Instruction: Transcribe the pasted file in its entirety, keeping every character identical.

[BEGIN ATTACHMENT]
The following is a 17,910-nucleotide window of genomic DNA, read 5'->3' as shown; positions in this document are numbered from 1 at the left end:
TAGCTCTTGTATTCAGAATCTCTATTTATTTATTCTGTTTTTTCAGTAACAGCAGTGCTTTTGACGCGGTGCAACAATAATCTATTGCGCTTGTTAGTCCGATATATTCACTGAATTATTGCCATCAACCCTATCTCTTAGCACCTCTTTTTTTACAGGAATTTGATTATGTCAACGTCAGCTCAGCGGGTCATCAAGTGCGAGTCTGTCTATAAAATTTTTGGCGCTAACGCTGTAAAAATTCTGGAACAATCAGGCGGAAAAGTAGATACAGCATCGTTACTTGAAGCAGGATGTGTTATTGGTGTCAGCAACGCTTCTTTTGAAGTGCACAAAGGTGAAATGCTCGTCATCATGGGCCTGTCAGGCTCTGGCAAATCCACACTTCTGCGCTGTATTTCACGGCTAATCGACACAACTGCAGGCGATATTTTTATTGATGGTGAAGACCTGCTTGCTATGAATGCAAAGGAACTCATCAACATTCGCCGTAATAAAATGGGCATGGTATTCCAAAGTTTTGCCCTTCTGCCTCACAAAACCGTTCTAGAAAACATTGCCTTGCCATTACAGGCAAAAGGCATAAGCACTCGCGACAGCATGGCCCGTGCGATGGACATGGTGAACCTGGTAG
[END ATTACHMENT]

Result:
The following is a 17,910-nucleotide window of genomic DNA, read 5'->3' as shown; positions in this document are numbered from 1 at the left end:
TAGCTCTTGTATTCAGAATCTCTATTTATTTATTCTGTTTTTTCAGTAACAGCAGTGCTTTTGACGCGGTGCAACAATAATCTATTGCGCTTGTTAGTCCGATATATTCACTGAATTATTGCCATCAACCCTATCTCTTAGCACCTCTTTTTTTACAGGAATTTGATTATGTCAACGTCAGCTCAGCGGGTCATCAAGTGCGAGTCTGTCTATAAAATTTTTGGCGCTAACGCTGTAAAAATTCTGGAACAATCAGGCGGAAAAGTAGATACAGCATCGTTACTTGAAGCAGGATGTGTTATTGGTGTCAGCAACGCTTCTTTTGAAGTGCACAAAGGTGAAATGCTCGTCATCATGGGCCTGTCAGGCTCTGGCAAATCCACACTTCTGCGCTGTATTTCACGGCTAATCGACACAACTGCAGGCGATATTTTTATTGATGGTGAAGACCTGCTTGCTATGAATGCAAAGGAACTCATCAACATTCGCCGTAATAAAATGGGCATGGTATTCCAAAGTTTTGCCCTTCTGCCTCACAAAACCGTTCTAGAAAACATTGCCTTGCCATTACAGGCAAAAGGCATAAGCACTCGCGACAGCATGGCCCGTGCGATGGACATGGTGAACCTGGTAG